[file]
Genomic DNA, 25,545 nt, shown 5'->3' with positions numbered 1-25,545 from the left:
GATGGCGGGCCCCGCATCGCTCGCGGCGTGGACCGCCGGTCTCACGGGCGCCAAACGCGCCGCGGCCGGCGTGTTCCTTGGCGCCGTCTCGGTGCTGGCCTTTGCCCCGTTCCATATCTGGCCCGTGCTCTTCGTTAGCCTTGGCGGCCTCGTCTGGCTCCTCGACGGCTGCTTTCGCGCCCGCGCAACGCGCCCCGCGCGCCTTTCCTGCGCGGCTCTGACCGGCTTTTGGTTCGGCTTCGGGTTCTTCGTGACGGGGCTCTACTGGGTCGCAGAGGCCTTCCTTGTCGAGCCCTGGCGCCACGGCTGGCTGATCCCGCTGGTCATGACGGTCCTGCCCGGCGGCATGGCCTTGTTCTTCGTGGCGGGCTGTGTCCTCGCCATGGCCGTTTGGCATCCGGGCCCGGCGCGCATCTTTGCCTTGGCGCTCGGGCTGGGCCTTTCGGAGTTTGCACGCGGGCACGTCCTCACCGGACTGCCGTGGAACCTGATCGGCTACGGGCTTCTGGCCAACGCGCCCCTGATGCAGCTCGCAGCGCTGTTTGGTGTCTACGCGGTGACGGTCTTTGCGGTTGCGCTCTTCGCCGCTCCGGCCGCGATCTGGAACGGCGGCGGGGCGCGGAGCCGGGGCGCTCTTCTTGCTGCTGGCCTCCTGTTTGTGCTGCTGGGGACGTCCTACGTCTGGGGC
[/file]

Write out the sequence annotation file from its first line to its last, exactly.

Genomic DNA, 25,545 nt, shown 5'->3' with positions numbered 1-25,545 from the left:
GATGGCGGGCCCCGCATCGCTCGCGGCGTGGACCGCCGGTCTCACGGGCGCCAAACGCGCCGCGGCCGGCGTGTTCCTTGGCGCCGTCTCGGTGCTGGCCTTTGCCCCGTTCCATATCTGGCCCGTGCTCTTCGTTAGCCTTGGCGGCCTCGTCTGGCTCCTCGACGGCTGCTTTCGCGCCCGCGCAACGCGCCCCGCGCGCCTTTCCTGCGCGGCTCTGACCGGCTTTTGGTTCGGCTTCGGGTTCTTCGTGACGGGGCTCTACTGGGTCGCAGAGGCCTTCCTTGTCGAGCCCTGGCGCCACGGCTGGCTGATCCCGCTGGTCATGACGGTCCTGCCCGGCGGCATGGCCTTGTTCTTCGTGGCGGGCTGTGTCCTCGCCATGGCCGTTTGGCATCCGGGCCCGGCGCGCATCTTTGCCTTGGCGCTCGGGCTGGGCCTTTCGGAGTTTGCACGCGGGCACGTCCTCACCGGACTGCCGTGGAACCTGATCGGCTACGGGCTTCTGGCCAACGCGCCCCTGATGCAGCTCGCAGCGCTGTTTGGTGTCTACGCGGTGACGGTCTTTGCGGTTGCGCTCTTCGCCGCTCCGGCCGCGATCTGGAACGGCGGCGGGGCGCGGAGCCGGGGCGCTCTTCTTGCTGCTGGCCTCCTGTTTGTGCTGCTGGGGACGTCCTACGTCTGGGGC